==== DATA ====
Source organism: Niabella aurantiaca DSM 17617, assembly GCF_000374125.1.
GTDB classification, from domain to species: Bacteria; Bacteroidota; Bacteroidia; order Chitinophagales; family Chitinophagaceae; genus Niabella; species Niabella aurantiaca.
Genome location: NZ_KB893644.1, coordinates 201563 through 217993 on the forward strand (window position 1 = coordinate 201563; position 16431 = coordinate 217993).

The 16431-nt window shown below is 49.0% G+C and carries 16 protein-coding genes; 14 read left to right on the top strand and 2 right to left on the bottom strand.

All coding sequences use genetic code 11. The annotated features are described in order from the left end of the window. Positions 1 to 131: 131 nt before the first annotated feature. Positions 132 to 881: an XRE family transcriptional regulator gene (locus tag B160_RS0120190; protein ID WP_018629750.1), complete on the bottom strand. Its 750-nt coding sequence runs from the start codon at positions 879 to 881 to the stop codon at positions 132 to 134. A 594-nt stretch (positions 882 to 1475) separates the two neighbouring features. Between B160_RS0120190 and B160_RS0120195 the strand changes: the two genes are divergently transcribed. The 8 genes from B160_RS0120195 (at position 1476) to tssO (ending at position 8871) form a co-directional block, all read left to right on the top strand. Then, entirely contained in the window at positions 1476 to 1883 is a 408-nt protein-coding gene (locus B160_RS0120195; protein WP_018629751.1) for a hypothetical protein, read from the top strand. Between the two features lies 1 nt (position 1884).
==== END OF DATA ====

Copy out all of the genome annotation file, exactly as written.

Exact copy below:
Source organism: Niabella aurantiaca DSM 17617, assembly GCF_000374125.1.
GTDB classification, from domain to species: Bacteria; Bacteroidota; Bacteroidia; order Chitinophagales; family Chitinophagaceae; genus Niabella; species Niabella aurantiaca.
Genome location: NZ_KB893644.1, coordinates 201563 through 217993 on the forward strand (window position 1 = coordinate 201563; position 16431 = coordinate 217993).

The 16431-nt window shown below is 49.0% G+C and carries 16 protein-coding genes; 14 read left to right on the top strand and 2 right to left on the bottom strand.

All coding sequences use genetic code 11. The annotated features are described in order from the left end of the window. Positions 1 to 131: 131 nt before the first annotated feature. Positions 132 to 881: an XRE family transcriptional regulator gene (locus tag B160_RS0120190; protein ID WP_018629750.1), complete on the bottom strand. Its 750-nt coding sequence runs from the start codon at positions 879 to 881 to the stop codon at positions 132 to 134. A 594-nt stretch (positions 882 to 1475) separates the two neighbouring features. Between B160_RS0120190 and B160_RS0120195 the strand changes: the two genes are divergently transcribed. The 8 genes from B160_RS0120195 (at position 1476) to tssO (ending at position 8871) form a co-directional block, all read left to right on the top strand. Then, entirely contained in the window at positions 1476 to 1883 is a 408-nt protein-coding gene (locus B160_RS0120195; protein WP_018629751.1) for a hypothetical protein, read from the top strand. Between the two features lies 1 nt (position 1884).